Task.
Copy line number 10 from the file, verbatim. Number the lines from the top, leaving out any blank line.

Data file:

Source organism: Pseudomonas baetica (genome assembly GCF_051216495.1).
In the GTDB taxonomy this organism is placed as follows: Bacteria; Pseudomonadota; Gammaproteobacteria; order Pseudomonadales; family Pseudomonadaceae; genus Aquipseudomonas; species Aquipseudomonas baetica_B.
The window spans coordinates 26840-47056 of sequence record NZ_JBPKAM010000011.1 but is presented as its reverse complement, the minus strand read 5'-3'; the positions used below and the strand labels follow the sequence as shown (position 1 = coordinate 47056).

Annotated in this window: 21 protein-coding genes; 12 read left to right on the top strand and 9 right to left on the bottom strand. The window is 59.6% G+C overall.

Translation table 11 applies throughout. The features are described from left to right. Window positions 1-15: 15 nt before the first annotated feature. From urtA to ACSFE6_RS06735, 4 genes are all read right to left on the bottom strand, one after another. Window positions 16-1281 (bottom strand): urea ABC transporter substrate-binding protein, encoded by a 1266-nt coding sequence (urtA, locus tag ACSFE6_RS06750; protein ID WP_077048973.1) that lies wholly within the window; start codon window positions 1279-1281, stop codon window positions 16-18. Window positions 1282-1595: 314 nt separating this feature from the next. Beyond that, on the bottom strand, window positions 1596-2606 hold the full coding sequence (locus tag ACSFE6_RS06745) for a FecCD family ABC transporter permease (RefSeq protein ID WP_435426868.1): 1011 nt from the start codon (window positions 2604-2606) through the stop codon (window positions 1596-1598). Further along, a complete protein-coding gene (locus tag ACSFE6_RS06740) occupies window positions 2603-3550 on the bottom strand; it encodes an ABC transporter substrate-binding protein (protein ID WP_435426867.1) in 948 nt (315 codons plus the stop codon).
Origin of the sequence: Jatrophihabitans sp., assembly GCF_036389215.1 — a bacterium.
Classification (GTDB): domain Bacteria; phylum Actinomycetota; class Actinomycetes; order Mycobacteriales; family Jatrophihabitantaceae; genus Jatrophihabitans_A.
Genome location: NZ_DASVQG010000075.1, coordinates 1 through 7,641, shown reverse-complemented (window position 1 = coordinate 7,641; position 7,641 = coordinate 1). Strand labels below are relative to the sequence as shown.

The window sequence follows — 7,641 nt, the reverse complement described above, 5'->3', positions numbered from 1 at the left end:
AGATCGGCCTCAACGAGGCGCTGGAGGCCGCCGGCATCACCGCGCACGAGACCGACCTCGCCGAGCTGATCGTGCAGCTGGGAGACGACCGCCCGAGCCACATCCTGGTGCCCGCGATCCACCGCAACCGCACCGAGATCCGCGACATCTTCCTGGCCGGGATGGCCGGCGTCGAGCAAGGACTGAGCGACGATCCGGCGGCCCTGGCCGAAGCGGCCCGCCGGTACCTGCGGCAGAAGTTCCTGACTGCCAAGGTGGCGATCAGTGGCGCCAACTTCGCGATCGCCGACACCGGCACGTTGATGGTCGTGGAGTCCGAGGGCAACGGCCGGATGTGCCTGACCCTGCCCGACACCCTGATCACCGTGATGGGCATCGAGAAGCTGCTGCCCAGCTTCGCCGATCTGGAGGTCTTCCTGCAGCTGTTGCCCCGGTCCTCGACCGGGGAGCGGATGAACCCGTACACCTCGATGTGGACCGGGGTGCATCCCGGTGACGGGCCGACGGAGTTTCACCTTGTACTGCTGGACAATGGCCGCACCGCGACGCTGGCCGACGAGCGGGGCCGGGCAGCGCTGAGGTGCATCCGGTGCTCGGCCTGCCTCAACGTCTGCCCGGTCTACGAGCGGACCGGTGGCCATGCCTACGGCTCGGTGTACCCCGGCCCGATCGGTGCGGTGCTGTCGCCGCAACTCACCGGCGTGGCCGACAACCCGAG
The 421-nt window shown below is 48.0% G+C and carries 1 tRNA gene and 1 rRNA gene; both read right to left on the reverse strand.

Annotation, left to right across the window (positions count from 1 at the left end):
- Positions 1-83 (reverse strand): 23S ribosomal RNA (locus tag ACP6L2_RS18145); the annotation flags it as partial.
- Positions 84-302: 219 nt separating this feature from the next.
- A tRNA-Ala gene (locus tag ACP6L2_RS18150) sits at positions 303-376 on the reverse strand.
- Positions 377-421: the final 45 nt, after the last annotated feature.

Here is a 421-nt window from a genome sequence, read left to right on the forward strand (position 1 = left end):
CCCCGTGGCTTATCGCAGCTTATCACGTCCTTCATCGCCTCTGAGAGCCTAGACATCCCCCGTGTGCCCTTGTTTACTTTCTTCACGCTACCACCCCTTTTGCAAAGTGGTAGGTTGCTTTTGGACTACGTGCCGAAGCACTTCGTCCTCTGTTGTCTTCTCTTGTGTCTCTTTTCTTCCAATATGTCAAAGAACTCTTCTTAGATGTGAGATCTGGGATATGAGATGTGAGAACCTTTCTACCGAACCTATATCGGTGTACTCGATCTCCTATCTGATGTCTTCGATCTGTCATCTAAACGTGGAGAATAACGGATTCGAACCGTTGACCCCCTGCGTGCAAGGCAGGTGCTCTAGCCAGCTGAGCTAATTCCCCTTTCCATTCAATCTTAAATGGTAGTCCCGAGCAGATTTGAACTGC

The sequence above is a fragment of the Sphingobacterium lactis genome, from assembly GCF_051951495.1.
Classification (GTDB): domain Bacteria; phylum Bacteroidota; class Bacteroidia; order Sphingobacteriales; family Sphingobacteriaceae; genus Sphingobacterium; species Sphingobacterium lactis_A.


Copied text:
AGATCGGCCTCAACGAGGCGCTGGAGGCCGCCGGCATCACCGCGCACGAGACCGACCTCGCCGAGCTGATCGTGCAGCTGGGAGACGACCGCCCGAGCCACATCCTGGTGCCCGCGATCCACCGCAACCGCACCGAGATCCGCGACATCTTCCTGGCCGGGATGGCCGGCGTCGAGCAAGGACTGAGCGACGATCCGGCGGCCCTGGCCGAAGCGGCCCGCCGGTACCTGCGGCAGAAGTTCCTGACTGCCAAGGTGGCGATCAGTGGCGCCAACTTCGCGATCGCCGACACCGGCACGTTGATGGTCGTGGAGTCCGAGGGCAACGGCCGGATGTGCCTGACCCTGCCCGACACCCTGATCACCGTGATGGGCATCGAGAAGCTGCTGCCCAGCTTCGCCGATCTGGAGGTCTTCCTGCAGCTGTTGCCCCGGTCCTCGACCGGGGAGCGGATGAACCCGTACACCTCGATGTGGACCGGGGTGCATCCCGGTGACGGGCCGACGGAGTTTCACCTTGTACTGCTGGACAATGGCCGCACCGCGACGCTGGCCGACGAGCGGGGCCGGGCAGCGCTGAGGTGCATCCGGTGCTCGGCCTGCCTCAACGTCTGCCCGGTCTACGAGCGGACCGGTGGCCATGCCTACGGCTCGGTGTACCCCGGCCCGATCGGTGCGGTGCTGTCGCCGCAACTCACCGGCGTGGCCGACAACCCGAG